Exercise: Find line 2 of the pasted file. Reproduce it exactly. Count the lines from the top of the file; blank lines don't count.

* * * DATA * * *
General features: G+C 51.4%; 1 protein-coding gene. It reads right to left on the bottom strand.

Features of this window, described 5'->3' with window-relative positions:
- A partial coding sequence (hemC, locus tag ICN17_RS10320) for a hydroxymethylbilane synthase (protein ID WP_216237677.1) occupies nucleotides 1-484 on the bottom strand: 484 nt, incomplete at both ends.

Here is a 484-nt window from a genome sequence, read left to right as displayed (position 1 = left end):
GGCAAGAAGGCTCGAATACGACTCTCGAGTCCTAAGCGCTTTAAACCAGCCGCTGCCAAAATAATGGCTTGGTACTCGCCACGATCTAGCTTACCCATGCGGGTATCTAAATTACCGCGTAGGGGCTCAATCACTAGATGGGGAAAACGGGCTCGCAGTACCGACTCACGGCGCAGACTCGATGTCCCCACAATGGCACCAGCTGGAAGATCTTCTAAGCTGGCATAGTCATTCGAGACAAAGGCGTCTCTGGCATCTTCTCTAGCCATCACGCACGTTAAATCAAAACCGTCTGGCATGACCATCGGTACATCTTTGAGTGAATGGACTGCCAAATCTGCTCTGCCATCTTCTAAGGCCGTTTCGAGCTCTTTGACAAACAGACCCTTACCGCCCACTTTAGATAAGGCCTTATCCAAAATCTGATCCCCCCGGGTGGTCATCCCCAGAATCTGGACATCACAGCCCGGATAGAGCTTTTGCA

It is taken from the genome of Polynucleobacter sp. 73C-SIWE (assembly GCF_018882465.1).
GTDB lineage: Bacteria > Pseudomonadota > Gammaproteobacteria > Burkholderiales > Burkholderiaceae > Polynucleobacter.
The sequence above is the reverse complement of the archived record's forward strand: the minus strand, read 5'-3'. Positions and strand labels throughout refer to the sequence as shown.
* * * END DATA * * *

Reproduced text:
Features of this window, described 5'->3' with window-relative positions: